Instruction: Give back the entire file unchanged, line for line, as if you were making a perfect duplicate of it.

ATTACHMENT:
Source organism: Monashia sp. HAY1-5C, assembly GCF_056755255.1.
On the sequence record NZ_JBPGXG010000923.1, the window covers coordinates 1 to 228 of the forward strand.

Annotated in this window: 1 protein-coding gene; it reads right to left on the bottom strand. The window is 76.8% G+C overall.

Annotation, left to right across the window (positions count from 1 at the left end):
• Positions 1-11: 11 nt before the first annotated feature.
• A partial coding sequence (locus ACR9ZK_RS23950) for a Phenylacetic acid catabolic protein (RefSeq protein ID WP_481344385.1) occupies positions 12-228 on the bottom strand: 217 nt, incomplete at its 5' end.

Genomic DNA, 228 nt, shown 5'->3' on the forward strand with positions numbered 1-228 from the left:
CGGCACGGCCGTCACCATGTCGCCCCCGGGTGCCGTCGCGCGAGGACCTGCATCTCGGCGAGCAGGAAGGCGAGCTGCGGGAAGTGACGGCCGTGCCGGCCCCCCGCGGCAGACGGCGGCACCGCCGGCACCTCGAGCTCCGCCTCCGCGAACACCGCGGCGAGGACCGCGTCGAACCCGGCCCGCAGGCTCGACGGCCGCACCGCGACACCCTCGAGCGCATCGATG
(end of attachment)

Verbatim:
Source organism: Monashia sp. HAY1-5C, assembly GCF_056755255.1.
On the sequence record NZ_JBPGXG010000923.1, the window covers coordinates 1 to 228 of the forward strand.

Annotated in this window: 1 protein-coding gene; it reads right to left on the bottom strand. The window is 76.8% G+C overall.

Annotation, left to right across the window (positions count from 1 at the left end):
• Positions 1-11: 11 nt before the first annotated feature.
• A partial coding sequence (locus ACR9ZK_RS23950) for a Phenylacetic acid catabolic protein (RefSeq protein ID WP_481344385.1) occupies positions 12-228 on the bottom strand: 217 nt, incomplete at its 5' end.

Genomic DNA, 228 nt, shown 5'->3' on the forward strand with positions numbered 1-228 from the left:
CGGCACGGCCGTCACCATGTCGCCCCCGGGTGCCGTCGCGCGAGGACCTGCATCTCGGCGAGCAGGAAGGCGAGCTGCGGGAAGTGACGGCCGTGCCGGCCCCCCGCGGCAGACGGCGGCACCGCCGGCACCTCGAGCTCCGCCTCCGCGAACACCGCGGCGAGGACCGCGTCGAACCCGGCCCGCAGGCTCGACGGCCGCACCGCGACACCCTCGAGCGCATCGATG